Monday, March 14, 2011

Twighlight Boosts Sympathy for Bronte's Wuthering Heights

You heard it hear first, though. Remember back in January when Acton discussed our book club's Cathy problemo?

"Interestingly, the first Twilight book makes allusions to Wuthering Heights, via the star-crossed lovers connection. But they have a lot else in common, namely the stamp of an adolescent love. Like the perpetually angry Kristin Stewart in the Twilight movies, Cathy is pretty unredeemably unlikeable. But she has the love of two admirers to her name, and so, in some audiences' eyes, she is enviable and de-facto redeemed. We of the jaded book club set were all rolling our eyes a little bit with a montage of images swimming in our brains"
-Acton, Livre Life
 "But no one has done more for Team Emily than Bella of the Twilight franchise. Her favorite novel is Wuthering Heights (she first reads it as a school assignment, and in the third book, Eclipse, she and Edward trade Cathy and Heathcliff quotes about, of course, undying love). When HarperCollins released a paperback of the book in the U.K. "endorsed" by Bella and Edward, sales quadrupled. “Wuthering Heights has always appealed more to teenagers,” says Cristina Lara, curator of the Bronte Blog, an exhaustive and very serious-minded compendium of all things Brontë. (Lara and her co-curator, Manuel Del Estal, decline to choose between the two books.) “It’s a rite-of-passage kind of novel.”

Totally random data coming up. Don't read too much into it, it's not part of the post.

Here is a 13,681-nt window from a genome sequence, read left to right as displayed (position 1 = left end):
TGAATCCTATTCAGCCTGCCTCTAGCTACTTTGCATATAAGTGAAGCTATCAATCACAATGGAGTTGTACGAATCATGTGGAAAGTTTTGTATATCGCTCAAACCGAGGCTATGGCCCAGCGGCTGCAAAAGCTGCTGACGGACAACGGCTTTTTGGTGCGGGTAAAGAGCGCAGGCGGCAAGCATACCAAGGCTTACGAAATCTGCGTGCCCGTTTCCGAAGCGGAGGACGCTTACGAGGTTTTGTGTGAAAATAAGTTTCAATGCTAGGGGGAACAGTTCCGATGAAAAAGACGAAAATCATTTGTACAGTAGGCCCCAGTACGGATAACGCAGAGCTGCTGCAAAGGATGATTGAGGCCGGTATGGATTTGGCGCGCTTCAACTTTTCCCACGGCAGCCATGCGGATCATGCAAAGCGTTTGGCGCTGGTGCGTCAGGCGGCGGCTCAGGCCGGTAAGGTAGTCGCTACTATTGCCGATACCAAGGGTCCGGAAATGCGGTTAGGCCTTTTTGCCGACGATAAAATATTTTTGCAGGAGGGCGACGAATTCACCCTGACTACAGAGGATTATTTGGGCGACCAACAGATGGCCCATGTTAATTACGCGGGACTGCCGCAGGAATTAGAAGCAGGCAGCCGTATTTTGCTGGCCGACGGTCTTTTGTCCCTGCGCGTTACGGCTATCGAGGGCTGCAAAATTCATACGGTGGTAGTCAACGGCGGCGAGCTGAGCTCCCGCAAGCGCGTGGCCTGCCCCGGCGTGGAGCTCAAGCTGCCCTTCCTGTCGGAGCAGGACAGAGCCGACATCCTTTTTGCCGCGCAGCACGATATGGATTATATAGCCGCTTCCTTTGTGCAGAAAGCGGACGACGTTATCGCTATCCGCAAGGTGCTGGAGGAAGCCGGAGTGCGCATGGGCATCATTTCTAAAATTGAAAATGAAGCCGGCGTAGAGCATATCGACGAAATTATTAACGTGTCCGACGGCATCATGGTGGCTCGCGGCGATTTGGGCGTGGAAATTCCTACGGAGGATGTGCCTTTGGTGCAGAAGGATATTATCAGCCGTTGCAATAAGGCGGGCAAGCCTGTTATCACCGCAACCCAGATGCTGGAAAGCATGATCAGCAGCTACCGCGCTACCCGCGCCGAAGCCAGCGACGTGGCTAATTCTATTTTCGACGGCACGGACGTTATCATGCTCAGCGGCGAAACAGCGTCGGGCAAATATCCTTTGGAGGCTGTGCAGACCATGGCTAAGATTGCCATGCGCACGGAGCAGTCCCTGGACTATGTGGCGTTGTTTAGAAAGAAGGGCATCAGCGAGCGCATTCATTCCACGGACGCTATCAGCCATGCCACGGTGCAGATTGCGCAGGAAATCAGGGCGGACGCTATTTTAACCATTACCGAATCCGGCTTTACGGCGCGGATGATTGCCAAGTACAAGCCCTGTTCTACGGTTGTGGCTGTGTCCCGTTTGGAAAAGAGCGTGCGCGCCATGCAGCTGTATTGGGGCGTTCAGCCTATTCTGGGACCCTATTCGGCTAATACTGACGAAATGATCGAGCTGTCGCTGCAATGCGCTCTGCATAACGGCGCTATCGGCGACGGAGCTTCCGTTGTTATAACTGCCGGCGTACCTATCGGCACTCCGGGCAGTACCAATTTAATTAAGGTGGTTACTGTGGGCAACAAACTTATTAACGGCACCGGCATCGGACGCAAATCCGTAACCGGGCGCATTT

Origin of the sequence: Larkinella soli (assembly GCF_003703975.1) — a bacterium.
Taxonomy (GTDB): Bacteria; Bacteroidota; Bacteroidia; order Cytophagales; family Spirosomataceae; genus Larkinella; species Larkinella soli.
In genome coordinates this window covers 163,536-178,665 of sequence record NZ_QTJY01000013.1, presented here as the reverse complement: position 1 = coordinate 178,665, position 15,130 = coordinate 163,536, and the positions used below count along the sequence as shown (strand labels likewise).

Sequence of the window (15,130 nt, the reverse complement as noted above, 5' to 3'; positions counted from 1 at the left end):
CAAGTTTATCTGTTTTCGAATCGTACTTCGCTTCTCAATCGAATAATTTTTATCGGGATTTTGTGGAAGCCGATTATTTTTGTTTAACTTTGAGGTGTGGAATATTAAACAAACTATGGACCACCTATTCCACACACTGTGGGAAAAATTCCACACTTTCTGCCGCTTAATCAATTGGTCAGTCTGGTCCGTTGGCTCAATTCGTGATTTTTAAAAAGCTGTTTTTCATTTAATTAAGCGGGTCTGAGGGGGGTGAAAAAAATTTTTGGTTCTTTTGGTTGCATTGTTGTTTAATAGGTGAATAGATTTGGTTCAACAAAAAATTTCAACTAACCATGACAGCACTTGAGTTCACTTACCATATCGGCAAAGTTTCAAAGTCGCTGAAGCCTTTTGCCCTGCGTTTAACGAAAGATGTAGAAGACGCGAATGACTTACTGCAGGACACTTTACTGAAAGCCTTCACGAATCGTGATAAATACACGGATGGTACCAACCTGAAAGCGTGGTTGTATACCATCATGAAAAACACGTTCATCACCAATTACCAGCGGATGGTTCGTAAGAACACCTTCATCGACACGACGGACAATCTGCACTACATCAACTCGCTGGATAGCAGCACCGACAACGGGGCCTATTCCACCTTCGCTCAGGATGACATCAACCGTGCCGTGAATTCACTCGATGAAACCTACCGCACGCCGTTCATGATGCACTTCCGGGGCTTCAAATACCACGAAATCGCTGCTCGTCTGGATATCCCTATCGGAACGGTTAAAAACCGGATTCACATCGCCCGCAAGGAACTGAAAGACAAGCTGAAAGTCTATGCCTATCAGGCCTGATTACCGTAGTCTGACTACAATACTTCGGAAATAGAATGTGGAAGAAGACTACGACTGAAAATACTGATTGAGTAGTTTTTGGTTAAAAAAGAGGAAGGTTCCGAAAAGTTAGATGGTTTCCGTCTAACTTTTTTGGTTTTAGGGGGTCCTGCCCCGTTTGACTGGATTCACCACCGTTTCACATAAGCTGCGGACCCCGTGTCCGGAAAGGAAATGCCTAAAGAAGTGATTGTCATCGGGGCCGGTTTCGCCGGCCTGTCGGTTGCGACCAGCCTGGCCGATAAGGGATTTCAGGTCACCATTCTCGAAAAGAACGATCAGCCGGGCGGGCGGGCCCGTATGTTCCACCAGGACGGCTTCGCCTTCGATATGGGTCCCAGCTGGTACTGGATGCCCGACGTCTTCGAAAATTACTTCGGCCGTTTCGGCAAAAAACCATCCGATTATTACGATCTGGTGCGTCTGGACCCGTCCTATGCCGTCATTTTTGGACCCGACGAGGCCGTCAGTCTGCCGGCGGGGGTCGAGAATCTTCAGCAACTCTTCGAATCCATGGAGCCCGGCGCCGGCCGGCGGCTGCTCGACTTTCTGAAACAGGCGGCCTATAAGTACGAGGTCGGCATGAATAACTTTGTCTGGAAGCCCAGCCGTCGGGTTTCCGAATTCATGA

-Jenni Yarbroff of Book Beast discussing Wuthering Heights vs. Jane Eyre.
Most interesting from this passage is that Yarbroff raises a great point about changing perspective. Often the protagonists you empathize with as a teenager are very different from the protagonists you empathize with as an adult. My mother's book club, after re-reading Tolstoy's Anna Karenina, said that many of them had identified with Anna as a college student. At that point in their life, they could forgive Tolstoy's heroine for her impetuous, passionate nature, her apathy towards Alexei, her love for Vronsky. But as adults, they came to think of Anna as that character who heads towards the garage in a horror movie, wearing a mini skirt, and looking for one last can of beer. Okay, fine. So those weren't their exact words. But you get the idea. It's hard to watch Anna make a mess of her life for Vronsky, who aside from being handsome and exciting isn't, let's be honest, much else.

Are there any characters that have caused you to do a 180? 
We read Wuthering Heights recently. But it's definitely making me want to re-read Jane Eyre before I drag my boyfriend to see the movie.

1 comment:

  1. good post. i do not have an answer for you. i think holden caulfield is another one you relate to really well at a certain age and not so much now. it reminds me of a poem i read recently by an ancient chinese poet, which goes:

    in my young days i never
    tasted sorrow. i wanted
    to become a famous poet.
    I wanted to get ahead
    So i pretended to be sad.
    Now i am old and have known
    the depths of every sorrow.
    and i am content to loaf
    and enjoy the clear autumn

    by hsin ch'i-chi